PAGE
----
Map of life expectancy at birth from Global Education Project.

Thursday, July 16, 2009

The House Bill

First, a correction, thanks to KWC, who clarifies that Unabomber Ted K's sanity was never actually adjudicated. He was adamantly opposed to the insanity defense his attorneys proposed and did not wish to be declared insane, and so he ended up accepting a plea bargain. As I wrote previously, I don't doubt that he is mentally ill, but I was referring only to this conclusion by psychiatrist Sally Johnson who evaluated him for the court:

In Mr. Kaczynski's case, the symptom presentation involves preoccupation with two principle delusional beliefs. A delusion is defined as a false belief based on incorrect inference about external reality that is firmly sustained despite what all most everyone else believes, and despite what constitutes inconvertible [sic] and obvious proof or evidence to the contrary. Delusional thinking occurs on a continuum and it is sometimes difficult to differentiate between over valued ideas or preoccupations and delusional thinking. It is helpful at times, to review the belief system in association with the individuals behavior over time. In Mr. Kaczynski's case, it appears that in the mid to late 1960s he experienced the onset of delusional thinking involving being controlled by modern technology.

TK may well have delusions or at least stubborn misconceptions about his family, and he certainly meets criteria for one or more personality disorders, but in describing his beliefs about technology as delusional, Dr. Johnson elevated a difference of opinion to a diagnostic criterion for schizophrenia. That was the only point I wished to make. (I should stop there but I will just add that I don't think his ill will toward his family is best explained as delusional; it seems to me that the simpler explanation is that his social skill deficits are responsible for his impaired relationships.)

Now, for today's business, you can read a fair summary of the House health care reform bill here. You probably won't want to read the entire bill because it's more than 1,000 pages and it's going to be pretty thoroughly worked over before anything hits the president's desk anyway so why bother. Among the good or at least good enough points in the bill given that we aren't going to single payer:

  • Requires community rating and bans medical underwriting. In other words, insurers have to take you and charge you what they charge everybody else in the area, except for a differential based on age.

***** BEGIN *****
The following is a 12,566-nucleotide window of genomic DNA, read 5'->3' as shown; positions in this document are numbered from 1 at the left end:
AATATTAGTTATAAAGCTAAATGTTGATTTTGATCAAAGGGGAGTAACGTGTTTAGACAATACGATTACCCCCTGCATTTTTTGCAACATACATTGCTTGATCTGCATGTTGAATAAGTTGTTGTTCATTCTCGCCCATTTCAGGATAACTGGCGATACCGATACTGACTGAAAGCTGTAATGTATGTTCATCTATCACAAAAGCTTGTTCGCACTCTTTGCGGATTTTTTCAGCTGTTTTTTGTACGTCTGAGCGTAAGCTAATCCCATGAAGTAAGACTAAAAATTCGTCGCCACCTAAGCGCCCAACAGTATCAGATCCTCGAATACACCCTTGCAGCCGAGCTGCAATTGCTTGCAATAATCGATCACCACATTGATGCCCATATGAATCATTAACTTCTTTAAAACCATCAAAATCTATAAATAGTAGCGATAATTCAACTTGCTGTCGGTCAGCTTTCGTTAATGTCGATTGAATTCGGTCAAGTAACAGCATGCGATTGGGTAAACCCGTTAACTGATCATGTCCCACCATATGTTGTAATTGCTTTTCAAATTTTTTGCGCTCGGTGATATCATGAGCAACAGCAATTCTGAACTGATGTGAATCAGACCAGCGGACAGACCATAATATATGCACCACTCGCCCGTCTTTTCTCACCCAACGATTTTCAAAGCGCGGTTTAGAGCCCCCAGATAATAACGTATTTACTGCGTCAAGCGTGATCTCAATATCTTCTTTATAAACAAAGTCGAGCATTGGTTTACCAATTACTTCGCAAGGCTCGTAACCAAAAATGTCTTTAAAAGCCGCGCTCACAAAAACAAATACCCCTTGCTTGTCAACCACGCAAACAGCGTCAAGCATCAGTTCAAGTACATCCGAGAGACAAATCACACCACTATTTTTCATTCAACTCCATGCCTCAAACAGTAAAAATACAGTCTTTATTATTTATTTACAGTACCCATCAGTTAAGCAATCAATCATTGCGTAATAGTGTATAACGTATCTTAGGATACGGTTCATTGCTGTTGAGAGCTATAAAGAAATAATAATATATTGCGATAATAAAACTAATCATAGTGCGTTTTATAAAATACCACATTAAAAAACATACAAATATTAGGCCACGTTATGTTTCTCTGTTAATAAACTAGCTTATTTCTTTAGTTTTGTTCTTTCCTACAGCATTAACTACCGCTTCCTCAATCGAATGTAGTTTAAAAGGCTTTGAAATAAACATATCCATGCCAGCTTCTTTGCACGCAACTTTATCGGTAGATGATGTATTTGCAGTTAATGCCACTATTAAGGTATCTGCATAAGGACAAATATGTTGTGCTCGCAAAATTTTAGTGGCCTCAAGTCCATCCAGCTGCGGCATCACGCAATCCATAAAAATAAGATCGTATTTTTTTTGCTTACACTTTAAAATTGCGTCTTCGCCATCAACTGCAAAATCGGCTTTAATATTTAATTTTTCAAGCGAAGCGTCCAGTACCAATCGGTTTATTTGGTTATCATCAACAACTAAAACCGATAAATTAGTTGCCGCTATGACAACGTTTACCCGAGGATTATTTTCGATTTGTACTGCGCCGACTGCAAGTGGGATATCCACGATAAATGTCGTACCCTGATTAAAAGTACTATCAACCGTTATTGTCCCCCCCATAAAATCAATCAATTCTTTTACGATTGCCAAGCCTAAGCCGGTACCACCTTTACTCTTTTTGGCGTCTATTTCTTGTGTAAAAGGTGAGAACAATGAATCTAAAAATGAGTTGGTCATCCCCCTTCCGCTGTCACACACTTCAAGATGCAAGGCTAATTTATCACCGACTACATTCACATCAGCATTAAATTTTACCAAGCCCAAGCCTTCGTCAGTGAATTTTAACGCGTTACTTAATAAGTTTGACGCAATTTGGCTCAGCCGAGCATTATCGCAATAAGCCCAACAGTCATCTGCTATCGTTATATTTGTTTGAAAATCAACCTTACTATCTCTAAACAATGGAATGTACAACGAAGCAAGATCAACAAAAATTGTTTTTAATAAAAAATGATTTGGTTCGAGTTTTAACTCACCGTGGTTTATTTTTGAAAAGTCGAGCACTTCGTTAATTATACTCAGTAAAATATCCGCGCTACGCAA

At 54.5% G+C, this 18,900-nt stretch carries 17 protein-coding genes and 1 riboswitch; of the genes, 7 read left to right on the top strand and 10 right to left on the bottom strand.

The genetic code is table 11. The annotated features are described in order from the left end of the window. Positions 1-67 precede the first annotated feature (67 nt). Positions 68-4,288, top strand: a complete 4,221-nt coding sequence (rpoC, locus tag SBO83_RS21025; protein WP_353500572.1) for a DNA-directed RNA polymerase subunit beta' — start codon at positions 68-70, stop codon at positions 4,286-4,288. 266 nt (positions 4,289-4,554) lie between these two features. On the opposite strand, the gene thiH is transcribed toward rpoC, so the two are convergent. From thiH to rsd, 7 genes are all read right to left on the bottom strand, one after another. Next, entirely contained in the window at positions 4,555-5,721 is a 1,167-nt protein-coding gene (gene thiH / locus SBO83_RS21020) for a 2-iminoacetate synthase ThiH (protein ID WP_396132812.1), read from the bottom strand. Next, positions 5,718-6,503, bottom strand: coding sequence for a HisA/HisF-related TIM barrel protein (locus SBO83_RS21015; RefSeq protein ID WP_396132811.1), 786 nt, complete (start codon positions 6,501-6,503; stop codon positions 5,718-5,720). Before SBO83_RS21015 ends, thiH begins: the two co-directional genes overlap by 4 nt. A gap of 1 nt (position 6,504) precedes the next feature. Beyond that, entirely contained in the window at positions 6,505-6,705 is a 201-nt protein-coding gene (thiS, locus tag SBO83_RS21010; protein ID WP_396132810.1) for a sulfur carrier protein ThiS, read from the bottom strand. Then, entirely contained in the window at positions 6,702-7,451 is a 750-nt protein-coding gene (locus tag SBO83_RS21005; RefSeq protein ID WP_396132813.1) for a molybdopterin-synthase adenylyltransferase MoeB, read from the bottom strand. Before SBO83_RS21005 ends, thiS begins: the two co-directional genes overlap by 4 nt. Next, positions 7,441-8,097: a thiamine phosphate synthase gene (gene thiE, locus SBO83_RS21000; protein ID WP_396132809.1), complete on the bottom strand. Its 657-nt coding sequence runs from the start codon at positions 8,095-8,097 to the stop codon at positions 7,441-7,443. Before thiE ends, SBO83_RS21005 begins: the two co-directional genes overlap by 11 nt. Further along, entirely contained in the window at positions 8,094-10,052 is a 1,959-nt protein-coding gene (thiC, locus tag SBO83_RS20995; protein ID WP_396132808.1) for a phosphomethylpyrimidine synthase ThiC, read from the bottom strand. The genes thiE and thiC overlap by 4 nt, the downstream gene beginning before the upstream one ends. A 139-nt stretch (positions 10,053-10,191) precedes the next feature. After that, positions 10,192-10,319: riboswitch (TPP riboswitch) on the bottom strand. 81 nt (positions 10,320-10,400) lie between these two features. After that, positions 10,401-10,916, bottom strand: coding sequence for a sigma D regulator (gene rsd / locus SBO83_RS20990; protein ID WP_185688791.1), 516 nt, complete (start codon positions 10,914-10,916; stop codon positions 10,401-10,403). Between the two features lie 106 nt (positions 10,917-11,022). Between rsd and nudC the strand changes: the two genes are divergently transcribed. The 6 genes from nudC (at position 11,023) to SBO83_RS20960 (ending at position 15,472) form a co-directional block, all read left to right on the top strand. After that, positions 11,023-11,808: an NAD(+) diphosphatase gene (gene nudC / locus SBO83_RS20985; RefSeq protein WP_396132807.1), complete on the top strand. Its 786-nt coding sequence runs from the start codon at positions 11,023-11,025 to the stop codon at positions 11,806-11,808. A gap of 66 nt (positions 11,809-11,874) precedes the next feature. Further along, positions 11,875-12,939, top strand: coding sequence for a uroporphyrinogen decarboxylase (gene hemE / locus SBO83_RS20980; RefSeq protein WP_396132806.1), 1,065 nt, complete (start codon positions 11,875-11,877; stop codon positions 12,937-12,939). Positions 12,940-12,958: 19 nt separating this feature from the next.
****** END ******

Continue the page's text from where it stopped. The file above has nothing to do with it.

• Creates minimum benefit requirements including coverage of preventive services, and caps out of pocket expenses.

  • Establishes an insurance exchange so you have one-stop shopping and can find the plan you like the best.

  • It includes a publicly sponsored plan.

  • Subsidies for low income people are probably decent (although there's likely to be a group of people in their fifties and early sixties who fall through the cracks, since their premiums will be high).

  • Wipes out the existing Medicaid payment system for doctors and improves payment for primary care services (see yesterday's post).

  • Closes the doughnut hole.

  • Ends the "Medicare Advantage" rip-off of the taxpayers.

  • Has a play or pay requirement for employers which can be gamed, but will at least slow down the perverse trend toward dumping coverage of employees that would probably happen without it.

Problems? Won't quite cover everybody, some people still won't be able to afford coverage or will prefer to pay the penalty. The latter problem will create some adverse selection, which has the potential to feed on itself if policymakers aren't careful about fine tuning the incentives into the future.

Biggest problem: Doesn't do enough to control costs. Politically, I recognize that will have to come later, but it will have to come or the whole project is doomed within a few years. Update: You don't have to take that from me, having read this post [joke], the CBO weighs in to agree. Still, in its present form, I say vote yes on the House bill.

BTW, Dennis Kucinich still wants a single payer bill which is sweet of him but it ain't gonna happen right now so I figure we need to be dead fish for a while and go with the flow.

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